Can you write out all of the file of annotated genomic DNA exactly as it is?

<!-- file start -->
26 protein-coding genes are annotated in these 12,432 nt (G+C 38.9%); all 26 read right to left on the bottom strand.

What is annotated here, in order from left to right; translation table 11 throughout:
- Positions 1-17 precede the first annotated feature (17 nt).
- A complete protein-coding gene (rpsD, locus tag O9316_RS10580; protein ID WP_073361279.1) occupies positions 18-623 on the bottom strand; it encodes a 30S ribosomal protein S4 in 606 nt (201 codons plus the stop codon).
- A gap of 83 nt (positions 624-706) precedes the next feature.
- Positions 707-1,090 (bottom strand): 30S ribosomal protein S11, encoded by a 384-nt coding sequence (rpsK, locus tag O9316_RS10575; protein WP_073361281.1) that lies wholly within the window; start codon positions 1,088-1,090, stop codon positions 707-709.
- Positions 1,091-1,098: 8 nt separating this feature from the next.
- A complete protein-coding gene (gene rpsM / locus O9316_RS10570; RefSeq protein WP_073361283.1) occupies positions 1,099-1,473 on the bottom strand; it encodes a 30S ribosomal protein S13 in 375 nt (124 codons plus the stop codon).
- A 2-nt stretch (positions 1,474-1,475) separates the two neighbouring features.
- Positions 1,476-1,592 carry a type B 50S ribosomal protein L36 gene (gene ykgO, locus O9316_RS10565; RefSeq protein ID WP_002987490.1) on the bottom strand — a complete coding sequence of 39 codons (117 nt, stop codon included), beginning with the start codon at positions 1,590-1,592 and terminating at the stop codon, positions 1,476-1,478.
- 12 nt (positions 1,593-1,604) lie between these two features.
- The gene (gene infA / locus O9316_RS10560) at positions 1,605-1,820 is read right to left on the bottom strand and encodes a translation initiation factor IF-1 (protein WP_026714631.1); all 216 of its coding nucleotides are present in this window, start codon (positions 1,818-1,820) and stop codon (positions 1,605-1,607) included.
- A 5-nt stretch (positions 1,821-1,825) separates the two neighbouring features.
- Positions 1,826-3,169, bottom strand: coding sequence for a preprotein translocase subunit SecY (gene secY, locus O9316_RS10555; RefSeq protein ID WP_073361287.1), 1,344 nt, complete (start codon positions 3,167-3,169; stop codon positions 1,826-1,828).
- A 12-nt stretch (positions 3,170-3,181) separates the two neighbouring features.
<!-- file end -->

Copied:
26 protein-coding genes are annotated in these 12,432 nt (G+C 38.9%); all 26 read right to left on the bottom strand.

What is annotated here, in order from left to right; translation table 11 throughout:
- Positions 1-17 precede the first annotated feature (17 nt).
- A complete protein-coding gene (rpsD, locus tag O9316_RS10580; protein ID WP_073361279.1) occupies positions 18-623 on the bottom strand; it encodes a 30S ribosomal protein S4 in 606 nt (201 codons plus the stop codon).
- A gap of 83 nt (positions 624-706) precedes the next feature.
- Positions 707-1,090 (bottom strand): 30S ribosomal protein S11, encoded by a 384-nt coding sequence (rpsK, locus tag O9316_RS10575; protein WP_073361281.1) that lies wholly within the window; start codon positions 1,088-1,090, stop codon positions 707-709.
- Positions 1,091-1,098: 8 nt separating this feature from the next.
- A complete protein-coding gene (gene rpsM / locus O9316_RS10570; RefSeq protein WP_073361283.1) occupies positions 1,099-1,473 on the bottom strand; it encodes a 30S ribosomal protein S13 in 375 nt (124 codons plus the stop codon).
- A 2-nt stretch (positions 1,474-1,475) separates the two neighbouring features.
- Positions 1,476-1,592 carry a type B 50S ribosomal protein L36 gene (gene ykgO, locus O9316_RS10565; RefSeq protein ID WP_002987490.1) on the bottom strand — a complete coding sequence of 39 codons (117 nt, stop codon included), beginning with the start codon at positions 1,590-1,592 and terminating at the stop codon, positions 1,476-1,478.
- 12 nt (positions 1,593-1,604) lie between these two features.
- The gene (gene infA / locus O9316_RS10560) at positions 1,605-1,820 is read right to left on the bottom strand and encodes a translation initiation factor IF-1 (protein WP_026714631.1); all 216 of its coding nucleotides are present in this window, start codon (positions 1,818-1,820) and stop codon (positions 1,605-1,607) included.
- A 5-nt stretch (positions 1,821-1,825) separates the two neighbouring features.
- Positions 1,826-3,169, bottom strand: coding sequence for a preprotein translocase subunit SecY (gene secY, locus O9316_RS10555; RefSeq protein ID WP_073361287.1), 1,344 nt, complete (start codon positions 3,167-3,169; stop codon positions 1,826-1,828).
- A 12-nt stretch (positions 3,170-3,181) separates the two neighbouring features.